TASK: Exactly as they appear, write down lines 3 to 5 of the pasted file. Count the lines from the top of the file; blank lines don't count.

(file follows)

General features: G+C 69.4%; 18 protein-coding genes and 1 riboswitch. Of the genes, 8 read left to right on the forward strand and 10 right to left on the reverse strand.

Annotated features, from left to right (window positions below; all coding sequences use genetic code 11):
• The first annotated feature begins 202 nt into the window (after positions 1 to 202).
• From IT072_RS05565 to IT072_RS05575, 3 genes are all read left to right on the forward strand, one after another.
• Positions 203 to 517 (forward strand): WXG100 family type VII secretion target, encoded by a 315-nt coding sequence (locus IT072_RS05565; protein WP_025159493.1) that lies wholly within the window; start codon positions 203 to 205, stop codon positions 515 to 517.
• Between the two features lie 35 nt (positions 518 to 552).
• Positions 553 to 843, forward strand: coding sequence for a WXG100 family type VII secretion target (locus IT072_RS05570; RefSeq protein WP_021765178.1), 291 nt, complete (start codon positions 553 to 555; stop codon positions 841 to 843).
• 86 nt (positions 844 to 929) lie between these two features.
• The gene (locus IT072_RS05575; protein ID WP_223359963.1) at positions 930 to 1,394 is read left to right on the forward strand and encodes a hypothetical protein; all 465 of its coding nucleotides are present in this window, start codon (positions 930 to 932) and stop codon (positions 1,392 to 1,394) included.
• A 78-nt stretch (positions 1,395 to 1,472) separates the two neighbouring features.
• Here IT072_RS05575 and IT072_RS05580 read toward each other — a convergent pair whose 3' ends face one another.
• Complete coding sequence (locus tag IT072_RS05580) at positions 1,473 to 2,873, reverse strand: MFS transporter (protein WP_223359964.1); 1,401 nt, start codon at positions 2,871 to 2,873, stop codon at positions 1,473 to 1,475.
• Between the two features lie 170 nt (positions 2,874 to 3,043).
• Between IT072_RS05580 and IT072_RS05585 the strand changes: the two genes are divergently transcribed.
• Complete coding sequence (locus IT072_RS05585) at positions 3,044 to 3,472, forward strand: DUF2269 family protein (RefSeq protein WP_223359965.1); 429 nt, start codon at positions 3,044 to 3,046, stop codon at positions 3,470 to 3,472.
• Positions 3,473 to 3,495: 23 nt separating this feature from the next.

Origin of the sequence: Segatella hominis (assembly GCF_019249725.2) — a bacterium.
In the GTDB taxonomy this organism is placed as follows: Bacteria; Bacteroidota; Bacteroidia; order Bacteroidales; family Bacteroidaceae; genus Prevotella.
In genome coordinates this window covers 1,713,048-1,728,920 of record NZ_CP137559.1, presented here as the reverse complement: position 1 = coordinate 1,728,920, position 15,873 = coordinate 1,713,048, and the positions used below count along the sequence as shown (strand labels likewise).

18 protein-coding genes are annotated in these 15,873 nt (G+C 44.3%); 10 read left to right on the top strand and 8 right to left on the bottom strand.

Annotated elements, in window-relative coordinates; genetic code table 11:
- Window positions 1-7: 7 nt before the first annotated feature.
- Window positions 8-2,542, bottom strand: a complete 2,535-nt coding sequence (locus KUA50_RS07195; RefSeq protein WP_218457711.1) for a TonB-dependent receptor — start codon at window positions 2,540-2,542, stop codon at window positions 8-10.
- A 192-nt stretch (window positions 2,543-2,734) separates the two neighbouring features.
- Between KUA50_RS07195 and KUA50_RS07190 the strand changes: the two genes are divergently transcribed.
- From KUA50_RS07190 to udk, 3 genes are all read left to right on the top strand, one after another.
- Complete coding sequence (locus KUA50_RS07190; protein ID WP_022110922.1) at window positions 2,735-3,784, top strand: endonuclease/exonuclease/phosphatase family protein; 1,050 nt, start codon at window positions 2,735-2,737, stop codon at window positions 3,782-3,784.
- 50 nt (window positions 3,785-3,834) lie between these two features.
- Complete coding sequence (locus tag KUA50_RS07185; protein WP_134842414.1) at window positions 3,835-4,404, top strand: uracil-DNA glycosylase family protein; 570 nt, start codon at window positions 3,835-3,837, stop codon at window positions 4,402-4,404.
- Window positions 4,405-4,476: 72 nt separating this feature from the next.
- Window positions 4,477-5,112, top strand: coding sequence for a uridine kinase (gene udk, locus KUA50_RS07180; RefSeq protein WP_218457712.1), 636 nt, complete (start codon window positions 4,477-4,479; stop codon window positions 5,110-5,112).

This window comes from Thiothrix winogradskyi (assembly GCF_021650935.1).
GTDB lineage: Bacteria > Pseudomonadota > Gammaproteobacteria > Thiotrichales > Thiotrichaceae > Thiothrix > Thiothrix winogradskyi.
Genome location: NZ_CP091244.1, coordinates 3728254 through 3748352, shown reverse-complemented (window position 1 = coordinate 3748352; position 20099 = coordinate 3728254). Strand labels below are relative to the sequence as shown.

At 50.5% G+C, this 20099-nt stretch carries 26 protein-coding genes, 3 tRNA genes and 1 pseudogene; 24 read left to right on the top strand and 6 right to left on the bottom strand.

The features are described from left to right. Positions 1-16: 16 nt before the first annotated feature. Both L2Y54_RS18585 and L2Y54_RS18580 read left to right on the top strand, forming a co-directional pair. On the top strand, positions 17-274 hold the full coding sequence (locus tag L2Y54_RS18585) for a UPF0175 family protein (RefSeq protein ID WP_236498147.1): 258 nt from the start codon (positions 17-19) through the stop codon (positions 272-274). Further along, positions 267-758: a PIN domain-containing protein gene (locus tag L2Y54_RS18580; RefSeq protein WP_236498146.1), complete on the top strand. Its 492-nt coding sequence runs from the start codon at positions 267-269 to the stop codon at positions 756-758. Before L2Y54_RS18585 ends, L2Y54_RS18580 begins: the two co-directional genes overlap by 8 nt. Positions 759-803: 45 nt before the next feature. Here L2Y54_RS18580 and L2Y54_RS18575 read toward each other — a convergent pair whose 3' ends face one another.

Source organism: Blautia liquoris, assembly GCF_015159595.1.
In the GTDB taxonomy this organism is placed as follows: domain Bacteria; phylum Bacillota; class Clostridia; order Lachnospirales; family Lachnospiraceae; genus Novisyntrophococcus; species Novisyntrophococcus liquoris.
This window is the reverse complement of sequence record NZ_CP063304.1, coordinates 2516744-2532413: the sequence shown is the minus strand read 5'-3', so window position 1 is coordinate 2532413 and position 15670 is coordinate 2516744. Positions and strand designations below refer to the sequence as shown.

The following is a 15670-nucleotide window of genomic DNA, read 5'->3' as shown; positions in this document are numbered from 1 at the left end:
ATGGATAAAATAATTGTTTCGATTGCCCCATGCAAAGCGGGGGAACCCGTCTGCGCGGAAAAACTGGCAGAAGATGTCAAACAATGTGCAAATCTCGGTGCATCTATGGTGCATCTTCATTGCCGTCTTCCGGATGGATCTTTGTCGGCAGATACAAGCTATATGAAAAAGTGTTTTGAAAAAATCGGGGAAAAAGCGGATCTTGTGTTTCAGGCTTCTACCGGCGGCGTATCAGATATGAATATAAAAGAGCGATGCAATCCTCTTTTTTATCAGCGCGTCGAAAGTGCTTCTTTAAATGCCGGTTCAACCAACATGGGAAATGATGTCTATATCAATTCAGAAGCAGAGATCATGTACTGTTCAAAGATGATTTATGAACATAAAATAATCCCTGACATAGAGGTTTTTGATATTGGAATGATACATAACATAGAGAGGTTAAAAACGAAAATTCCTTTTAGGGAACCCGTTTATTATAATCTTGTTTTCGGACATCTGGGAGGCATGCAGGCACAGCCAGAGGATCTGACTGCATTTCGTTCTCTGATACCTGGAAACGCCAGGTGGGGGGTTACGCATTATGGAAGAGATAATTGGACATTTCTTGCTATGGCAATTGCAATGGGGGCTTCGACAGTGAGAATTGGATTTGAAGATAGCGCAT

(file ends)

• The first annotated feature begins 202 nt into the window (after positions 1 to 202).
• From IT072_RS05565 to IT072_RS05575, 3 genes are all read left to right on the forward strand, one after another.
• Positions 203 to 517 (forward strand): WXG100 family type VII secretion target, encoded by a 315-nt coding sequence (locus IT072_RS05565; protein WP_025159493.1) that lies wholly within the window; start codon positions 203 to 205, stop codon positions 515 to 517.